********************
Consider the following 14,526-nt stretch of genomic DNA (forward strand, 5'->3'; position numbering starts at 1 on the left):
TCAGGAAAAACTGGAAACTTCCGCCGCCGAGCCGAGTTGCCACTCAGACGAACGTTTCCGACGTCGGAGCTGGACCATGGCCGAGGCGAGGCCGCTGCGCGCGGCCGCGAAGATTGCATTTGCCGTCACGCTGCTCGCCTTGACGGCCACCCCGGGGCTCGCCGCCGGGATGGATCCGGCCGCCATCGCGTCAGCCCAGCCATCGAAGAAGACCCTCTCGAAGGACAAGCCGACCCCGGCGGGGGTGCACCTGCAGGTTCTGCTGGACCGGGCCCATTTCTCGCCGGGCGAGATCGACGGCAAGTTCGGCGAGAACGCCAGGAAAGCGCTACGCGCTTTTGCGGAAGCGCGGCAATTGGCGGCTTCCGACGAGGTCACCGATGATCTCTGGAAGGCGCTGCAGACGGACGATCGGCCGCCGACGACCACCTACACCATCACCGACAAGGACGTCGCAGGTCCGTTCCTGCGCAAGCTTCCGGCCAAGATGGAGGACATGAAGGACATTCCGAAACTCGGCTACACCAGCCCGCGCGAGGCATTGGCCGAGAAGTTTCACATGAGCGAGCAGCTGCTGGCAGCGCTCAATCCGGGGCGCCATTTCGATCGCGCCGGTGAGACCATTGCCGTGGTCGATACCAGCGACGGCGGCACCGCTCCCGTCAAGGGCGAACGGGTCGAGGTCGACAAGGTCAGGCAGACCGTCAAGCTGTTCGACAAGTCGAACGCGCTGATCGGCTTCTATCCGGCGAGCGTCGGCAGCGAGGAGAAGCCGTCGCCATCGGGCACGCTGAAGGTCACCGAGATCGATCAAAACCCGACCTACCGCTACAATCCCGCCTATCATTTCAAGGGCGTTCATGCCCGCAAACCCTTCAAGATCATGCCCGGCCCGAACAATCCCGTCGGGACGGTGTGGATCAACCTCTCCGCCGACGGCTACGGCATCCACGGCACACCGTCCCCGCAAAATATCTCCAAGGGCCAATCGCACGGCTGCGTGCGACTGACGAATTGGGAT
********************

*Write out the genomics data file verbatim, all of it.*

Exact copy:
Consider the following 14,526-nt stretch of genomic DNA (forward strand, 5'->3'; position numbering starts at 1 on the left):
TCAGGAAAAACTGGAAACTTCCGCCGCCGAGCCGAGTTGCCACTCAGACGAACGTTTCCGACGTCGGAGCTGGACCATGGCCGAGGCGAGGCCGCTGCGCGCGGCCGCGAAGATTGCATTTGCCGTCACGCTGCTCGCCTTGACGGCCACCCCGGGGCTCGCCGCCGGGATGGATCCGGCCGCCATCGCGTCAGCCCAGCCATCGAAGAAGACCCTCTCGAAGGACAAGCCGACCCCGGCGGGGGTGCACCTGCAGGTTCTGCTGGACCGGGCCCATTTCTCGCCGGGCGAGATCGACGGCAAGTTCGGCGAGAACGCCAGGAAAGCGCTACGCGCTTTTGCGGAAGCGCGGCAATTGGCGGCTTCCGACGAGGTCACCGATGATCTCTGGAAGGCGCTGCAGACGGACGATCGGCCGCCGACGACCACCTACACCATCACCGACAAGGACGTCGCAGGTCCGTTCCTGCGCAAGCTTCCGGCCAAGATGGAGGACATGAAGGACATTCCGAAACTCGGCTACACCAGCCCGCGCGAGGCATTGGCCGAGAAGTTTCACATGAGCGAGCAGCTGCTGGCAGCGCTCAATCCGGGGCGCCATTTCGATCGCGCCGGTGAGACCATTGCCGTGGTCGATACCAGCGACGGCGGCACCGCTCCCGTCAAGGGCGAACGGGTCGAGGTCGACAAGGTCAGGCAGACCGTCAAGCTGTTCGACAAGTCGAACGCGCTGATCGGCTTCTATCCGGCGAGCGTCGGCAGCGAGGAGAAGCCGTCGCCATCGGGCACGCTGAAGGTCACCGAGATCGATCAAAACCCGACCTACCGCTACAATCCCGCCTATCATTTCAAGGGCGTTCATGCCCGCAAACCCTTCAAGATCATGCCCGGCCCGAACAATCCCGTCGGGACGGTGTGGATCAACCTCTCCGCCGACGGCTACGGCATCCACGGCACACCGTCCCCGCAAAATATCTCCAAGGGCCAATCGCACGGCTGCGTGCGACTGACGAATTGGGAT